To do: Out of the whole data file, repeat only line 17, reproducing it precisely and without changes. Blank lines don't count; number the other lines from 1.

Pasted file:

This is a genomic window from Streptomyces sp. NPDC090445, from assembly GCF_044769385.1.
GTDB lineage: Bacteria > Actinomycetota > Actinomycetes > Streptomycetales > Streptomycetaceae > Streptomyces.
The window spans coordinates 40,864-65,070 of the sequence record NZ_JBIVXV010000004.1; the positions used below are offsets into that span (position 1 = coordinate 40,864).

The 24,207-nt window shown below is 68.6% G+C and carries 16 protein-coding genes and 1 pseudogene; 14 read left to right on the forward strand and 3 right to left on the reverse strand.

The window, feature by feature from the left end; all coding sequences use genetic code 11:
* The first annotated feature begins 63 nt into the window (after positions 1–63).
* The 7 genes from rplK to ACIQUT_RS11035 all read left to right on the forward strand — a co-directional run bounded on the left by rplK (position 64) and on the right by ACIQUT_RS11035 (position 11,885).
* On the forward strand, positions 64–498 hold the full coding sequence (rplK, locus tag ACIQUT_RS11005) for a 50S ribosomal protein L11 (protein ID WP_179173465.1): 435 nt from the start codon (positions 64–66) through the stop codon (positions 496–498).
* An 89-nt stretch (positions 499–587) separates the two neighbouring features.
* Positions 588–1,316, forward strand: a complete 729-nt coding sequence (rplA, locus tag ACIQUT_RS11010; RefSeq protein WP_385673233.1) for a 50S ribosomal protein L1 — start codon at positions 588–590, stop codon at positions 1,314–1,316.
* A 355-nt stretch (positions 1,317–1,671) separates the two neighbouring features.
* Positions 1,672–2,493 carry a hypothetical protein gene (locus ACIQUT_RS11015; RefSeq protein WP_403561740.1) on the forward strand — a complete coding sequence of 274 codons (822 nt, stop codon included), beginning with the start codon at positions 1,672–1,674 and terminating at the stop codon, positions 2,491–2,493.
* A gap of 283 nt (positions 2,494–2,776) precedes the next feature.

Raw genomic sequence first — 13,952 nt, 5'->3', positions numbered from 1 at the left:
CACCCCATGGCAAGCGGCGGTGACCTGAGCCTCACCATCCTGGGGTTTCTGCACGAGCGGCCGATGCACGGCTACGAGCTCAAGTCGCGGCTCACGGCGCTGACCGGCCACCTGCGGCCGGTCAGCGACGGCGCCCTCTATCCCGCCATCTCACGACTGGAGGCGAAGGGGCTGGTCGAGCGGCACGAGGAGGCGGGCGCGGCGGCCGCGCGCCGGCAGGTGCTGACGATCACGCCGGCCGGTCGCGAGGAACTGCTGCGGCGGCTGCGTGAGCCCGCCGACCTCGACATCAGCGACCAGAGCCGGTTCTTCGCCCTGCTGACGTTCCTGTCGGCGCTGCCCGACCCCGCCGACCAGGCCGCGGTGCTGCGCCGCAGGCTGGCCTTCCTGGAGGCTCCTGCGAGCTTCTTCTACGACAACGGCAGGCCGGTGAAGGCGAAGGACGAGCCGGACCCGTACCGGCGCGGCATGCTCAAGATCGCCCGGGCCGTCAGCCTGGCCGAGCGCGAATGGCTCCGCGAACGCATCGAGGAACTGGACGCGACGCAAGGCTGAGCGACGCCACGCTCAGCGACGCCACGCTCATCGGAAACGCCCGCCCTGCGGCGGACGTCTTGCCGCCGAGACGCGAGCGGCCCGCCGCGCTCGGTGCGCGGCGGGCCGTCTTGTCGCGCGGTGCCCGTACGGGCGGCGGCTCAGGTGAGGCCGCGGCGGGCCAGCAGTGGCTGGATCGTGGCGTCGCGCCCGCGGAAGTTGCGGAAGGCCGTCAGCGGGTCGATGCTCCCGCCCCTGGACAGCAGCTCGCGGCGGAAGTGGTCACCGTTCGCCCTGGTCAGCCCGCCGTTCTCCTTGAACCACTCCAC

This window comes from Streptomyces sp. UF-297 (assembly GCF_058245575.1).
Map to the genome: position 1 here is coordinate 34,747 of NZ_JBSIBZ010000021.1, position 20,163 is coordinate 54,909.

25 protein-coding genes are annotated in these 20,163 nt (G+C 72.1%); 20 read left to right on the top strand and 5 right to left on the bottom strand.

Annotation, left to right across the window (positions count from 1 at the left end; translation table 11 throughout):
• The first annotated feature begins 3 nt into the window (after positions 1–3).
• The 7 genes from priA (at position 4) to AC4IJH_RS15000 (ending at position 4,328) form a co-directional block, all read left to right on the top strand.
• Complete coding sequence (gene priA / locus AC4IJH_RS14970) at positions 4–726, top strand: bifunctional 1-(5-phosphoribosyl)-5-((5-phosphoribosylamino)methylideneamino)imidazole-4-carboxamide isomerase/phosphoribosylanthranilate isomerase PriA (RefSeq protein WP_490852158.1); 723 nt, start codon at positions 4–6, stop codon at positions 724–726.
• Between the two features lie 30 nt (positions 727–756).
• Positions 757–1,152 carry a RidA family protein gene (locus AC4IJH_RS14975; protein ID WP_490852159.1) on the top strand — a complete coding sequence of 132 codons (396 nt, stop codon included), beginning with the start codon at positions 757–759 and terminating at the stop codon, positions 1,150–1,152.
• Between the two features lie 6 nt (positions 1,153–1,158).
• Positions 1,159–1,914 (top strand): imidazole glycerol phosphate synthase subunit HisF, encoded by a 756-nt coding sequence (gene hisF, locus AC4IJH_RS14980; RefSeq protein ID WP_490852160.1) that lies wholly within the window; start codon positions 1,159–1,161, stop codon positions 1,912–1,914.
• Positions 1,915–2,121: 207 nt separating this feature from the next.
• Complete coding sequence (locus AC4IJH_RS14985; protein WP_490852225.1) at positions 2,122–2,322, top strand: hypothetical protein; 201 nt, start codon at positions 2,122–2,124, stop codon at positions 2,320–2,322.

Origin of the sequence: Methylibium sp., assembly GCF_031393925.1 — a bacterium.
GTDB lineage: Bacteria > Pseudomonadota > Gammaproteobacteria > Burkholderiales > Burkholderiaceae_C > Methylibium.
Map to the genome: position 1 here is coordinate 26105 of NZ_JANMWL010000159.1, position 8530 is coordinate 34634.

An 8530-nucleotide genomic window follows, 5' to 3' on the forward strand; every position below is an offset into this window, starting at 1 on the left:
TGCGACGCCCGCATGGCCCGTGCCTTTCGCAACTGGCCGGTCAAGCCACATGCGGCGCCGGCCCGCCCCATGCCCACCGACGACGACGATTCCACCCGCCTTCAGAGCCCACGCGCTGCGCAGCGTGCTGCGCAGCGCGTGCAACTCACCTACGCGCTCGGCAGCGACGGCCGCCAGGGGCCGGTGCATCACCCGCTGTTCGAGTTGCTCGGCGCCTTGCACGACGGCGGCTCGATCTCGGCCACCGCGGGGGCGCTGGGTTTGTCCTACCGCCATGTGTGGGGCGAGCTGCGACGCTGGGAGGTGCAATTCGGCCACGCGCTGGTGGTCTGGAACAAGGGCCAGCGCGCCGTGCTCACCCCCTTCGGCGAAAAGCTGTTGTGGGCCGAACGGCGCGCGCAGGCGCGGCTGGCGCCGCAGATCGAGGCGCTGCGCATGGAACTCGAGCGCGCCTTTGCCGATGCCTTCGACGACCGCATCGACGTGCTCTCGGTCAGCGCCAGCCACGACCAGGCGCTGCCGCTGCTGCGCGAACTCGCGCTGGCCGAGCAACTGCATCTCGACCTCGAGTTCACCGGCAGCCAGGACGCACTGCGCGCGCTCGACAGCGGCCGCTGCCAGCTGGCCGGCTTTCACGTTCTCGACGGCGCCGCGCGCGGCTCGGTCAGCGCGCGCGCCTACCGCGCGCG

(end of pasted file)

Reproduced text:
Map to the genome: position 1 here is coordinate 34,747 of NZ_JBSIBZ010000021.1, position 20,163 is coordinate 54,909.